• I’m glad you brought up Larry Kim’s post, TaeWoo – it was really well done and I even considered linking to it to show the opposite point of view.

      However, I contend that even CPA is an incomplete metric. It falls in the “better” circle, but it still misses the big picture because it doesn’t take into account the NUMBER of conversions.

      Would you rather have 1 sale where you spent $10 and brought in $20, or have 100 sales where you spent $10 to get each one and they each brought in $15? In the first scenario you have a higher CPA but in the second scenario you’re looking at more instances and ultimately more revenue.

      • Larry Kim says:

        more than 85% of adwords advertisers are doing lead generation (as opposed to ecommerce), and therefore wouldn’t be able to have return on ad spend metrics.

        overall, yes it’s obvious that return on ad spend is what matters, but it’s advertisers who ignore the link between QS and lower CPA’s / higher ROAS are lazy and uninformed and do so at their own peril. keep in mind that my study looked at thousands of companies and hundreds of millions in ad spend. this article appears to be based on a “once upon a time” story.

        • Thank you for chiming in, Larry, and I’m sorry for not seeing your comment earlier! What makes you say that lead gen advertisers can’t get ROAS metrics? It’s not as clear-cut as ecommerce, but the value of a lead can certainly be backed out and therefore, so can the ROAS.

          And you’re right that my example above was a specific example, but if that company would have been looking at the bigger picture, it sure would have made a difference to their bottom line. My hope is to get advertisers to look at their specific situation to see whether they, too, might be missing opportunities by focusing only on QS and CTR.

          I’ll admit that QS and CTR are good indicators of a healthy account. And there’s often a correlation between those metrics and overall profitability. However, correlation does not mean causation! It’s more worthwhile to make traffic WORTH more, than to constantly try to get it cheaper.

          Thank you for your comment!

  4. Packy says:

    Very Good Article Theresa. I handle an account where we bid on niche and technical keywords. Maintaining QS and CTR becomes a challenge sometimes for us and put us in dilemma if we need to compromise the good inflow of conversions to maintain it. Lastly we focused on conversions and CPA.
    Still QS and CTR are main focus area for judging the quality and performance of an account industry wide.

    • Thank you for commenting, Packy. You hit the nail on the head: we need to measure, track and try to improve QS and CTR–but NOT at the expense of more important metrics that tie directly to bottom line.

      The challenge comes in conveying to clients when we’re willing compromise QS and CTR in order to ultimately increase their profits.

  5. Based on the discussions in the comments, I would say the title of this post should have been – Why You Shouldn’t Optimize for Quality Score “Alone”. It’s because we all need to optimize for QS as TaeWoo pointed out, but it’s not the only metric we need to measure.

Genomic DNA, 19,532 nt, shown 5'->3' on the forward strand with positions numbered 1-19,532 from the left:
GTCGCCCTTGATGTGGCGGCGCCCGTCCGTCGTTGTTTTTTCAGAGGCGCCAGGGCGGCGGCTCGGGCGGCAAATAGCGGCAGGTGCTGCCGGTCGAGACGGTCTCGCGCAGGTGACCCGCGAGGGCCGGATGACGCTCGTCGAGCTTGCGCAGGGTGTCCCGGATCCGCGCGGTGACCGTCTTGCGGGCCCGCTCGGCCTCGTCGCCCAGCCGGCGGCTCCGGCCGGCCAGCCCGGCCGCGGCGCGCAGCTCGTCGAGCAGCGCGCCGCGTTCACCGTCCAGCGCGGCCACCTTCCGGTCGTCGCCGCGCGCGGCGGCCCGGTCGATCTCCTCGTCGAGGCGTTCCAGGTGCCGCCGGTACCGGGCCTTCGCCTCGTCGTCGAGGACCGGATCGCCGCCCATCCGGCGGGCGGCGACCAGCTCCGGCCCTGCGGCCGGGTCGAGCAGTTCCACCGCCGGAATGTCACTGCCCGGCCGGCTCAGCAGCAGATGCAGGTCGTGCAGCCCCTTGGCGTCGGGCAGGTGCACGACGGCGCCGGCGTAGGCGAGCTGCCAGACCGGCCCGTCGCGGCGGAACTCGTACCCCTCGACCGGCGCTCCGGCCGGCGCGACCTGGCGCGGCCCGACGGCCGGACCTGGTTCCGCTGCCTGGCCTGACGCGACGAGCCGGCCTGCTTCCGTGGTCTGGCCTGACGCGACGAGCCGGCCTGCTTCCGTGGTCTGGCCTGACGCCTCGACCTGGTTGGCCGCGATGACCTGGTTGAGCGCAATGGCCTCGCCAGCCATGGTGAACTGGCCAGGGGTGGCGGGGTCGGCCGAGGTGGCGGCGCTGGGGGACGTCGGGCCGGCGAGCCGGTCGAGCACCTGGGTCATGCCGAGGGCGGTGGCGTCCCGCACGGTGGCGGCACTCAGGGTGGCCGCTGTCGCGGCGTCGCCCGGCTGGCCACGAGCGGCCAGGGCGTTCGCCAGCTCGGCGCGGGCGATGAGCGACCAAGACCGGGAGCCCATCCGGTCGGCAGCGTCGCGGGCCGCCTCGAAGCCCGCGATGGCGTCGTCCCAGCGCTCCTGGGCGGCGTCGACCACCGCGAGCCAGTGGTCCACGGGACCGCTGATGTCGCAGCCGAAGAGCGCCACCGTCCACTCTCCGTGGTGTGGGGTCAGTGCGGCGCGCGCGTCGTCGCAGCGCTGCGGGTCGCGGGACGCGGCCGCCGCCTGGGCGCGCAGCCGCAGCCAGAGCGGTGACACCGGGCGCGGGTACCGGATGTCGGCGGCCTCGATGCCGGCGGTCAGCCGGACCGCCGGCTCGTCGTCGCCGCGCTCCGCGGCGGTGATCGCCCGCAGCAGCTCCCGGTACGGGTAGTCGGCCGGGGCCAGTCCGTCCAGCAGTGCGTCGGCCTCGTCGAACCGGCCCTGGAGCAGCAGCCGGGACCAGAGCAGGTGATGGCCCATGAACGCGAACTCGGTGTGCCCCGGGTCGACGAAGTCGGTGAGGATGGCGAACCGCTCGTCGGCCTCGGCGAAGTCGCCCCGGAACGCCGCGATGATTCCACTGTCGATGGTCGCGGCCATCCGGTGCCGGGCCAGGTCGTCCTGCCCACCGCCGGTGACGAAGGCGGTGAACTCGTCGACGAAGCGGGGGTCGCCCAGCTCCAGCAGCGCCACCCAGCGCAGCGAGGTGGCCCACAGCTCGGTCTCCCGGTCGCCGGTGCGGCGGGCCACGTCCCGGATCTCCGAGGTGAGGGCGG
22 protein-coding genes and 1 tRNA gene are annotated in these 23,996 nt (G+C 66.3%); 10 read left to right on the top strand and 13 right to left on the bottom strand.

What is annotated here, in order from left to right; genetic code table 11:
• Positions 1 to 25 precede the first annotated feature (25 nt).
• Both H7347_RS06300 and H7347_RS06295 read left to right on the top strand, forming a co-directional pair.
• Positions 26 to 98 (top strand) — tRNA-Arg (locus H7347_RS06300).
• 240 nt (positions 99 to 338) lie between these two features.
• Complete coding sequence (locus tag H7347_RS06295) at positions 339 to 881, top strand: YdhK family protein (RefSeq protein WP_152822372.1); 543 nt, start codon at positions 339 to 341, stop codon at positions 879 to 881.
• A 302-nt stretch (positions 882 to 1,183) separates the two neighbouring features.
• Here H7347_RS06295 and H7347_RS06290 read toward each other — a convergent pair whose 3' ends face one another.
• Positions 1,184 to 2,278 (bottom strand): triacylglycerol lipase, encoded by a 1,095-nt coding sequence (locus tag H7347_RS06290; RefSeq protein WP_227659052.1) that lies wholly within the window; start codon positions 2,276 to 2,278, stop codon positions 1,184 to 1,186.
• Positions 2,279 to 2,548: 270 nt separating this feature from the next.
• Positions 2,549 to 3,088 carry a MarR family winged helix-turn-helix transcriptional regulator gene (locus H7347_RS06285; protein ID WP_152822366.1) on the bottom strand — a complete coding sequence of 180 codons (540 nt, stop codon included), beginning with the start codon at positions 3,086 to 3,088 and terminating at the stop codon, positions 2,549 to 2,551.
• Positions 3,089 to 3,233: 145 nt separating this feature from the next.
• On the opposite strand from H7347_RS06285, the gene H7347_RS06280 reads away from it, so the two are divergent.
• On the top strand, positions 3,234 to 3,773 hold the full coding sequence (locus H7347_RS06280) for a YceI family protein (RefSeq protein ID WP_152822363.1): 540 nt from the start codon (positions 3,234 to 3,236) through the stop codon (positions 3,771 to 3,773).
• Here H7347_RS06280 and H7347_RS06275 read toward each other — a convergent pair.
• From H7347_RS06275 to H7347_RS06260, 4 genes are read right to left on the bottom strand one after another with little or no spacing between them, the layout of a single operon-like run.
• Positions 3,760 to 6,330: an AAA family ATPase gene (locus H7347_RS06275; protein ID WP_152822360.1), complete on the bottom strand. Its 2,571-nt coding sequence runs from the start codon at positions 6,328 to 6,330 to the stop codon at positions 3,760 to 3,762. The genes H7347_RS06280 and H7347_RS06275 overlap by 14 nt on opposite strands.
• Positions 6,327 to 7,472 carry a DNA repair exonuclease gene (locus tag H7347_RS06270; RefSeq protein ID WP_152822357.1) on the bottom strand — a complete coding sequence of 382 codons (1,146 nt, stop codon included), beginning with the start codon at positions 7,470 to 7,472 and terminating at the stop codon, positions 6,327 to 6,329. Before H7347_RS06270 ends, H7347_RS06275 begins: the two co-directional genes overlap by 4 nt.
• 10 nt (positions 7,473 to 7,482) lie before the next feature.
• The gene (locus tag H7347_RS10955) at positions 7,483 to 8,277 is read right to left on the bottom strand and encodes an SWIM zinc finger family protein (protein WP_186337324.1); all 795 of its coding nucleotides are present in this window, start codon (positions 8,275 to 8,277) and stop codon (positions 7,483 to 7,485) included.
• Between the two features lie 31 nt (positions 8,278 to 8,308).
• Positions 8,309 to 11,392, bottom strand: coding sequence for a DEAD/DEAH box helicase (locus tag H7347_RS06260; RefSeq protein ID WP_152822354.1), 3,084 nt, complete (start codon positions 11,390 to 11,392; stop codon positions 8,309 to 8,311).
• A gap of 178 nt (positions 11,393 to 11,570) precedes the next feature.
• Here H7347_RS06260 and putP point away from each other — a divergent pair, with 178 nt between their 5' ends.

• HA – good suggestion, Jun! Or maybe I should have added a subheadline to define “optimize”. After all, we can’t optimize for multiple metrics when they sometimes conflict.

      In the example I used in this blog post, the PPC agency optimized for QS and CTR and lost the client thousands of dollars, whereas they should have optimized for profits and sacrificed QS and CTR where necessary.

  6. “So why put all your resources into optimizing for Google’s opinion of your keywords, ads and landing pages? Shouldn’t you be putting more effort into getting sales?”

    Yup! Lol…

    I see why alot of business owners dont like to use marketing agencies. I would focus on sales, and if Google can’t accept that… then migrate to Bing Ads – and other forms of advertising online.

    • Yep, the bottom line really is what matters! It’s unfortunate that advertisers get so caught up in all the metrics that are supposed to support that, but when given too much emphasis, they actually detract from it.

      Unfortunately, just like Google, Bing, Facebook ads and other platforms have their own algorithms that assess performance, as they define it. Thank you for commenting, Randall!

  7. Spook SEO says:

    Hey Theresa. I clicked the 50 checklist link and it was awesome! I’ll definitely point my community to that page. Thanks.

    • I’m glad you found that checklist helpful. Pretty much everything Oli Gardner publishes should be bookmarked, shared, and reviewed often. Thanks for reading and commenting!

  8. John says:

    You have rightly explained about the Optimize for Quality Score Theresa Baiocco. For increase our CTRs we much post our in right area or websites for getting great online presences with the online users. Overall the post nice to share their ideas
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  9. Bob says:

    I find Google’s suggested keywords quite confusing. In my experience, it often suggest keywords to boost your CTR. After accepting the suggestions, I then often find, when I check to see if my ads are showing, that I’ve made a bad choice in keyword selection????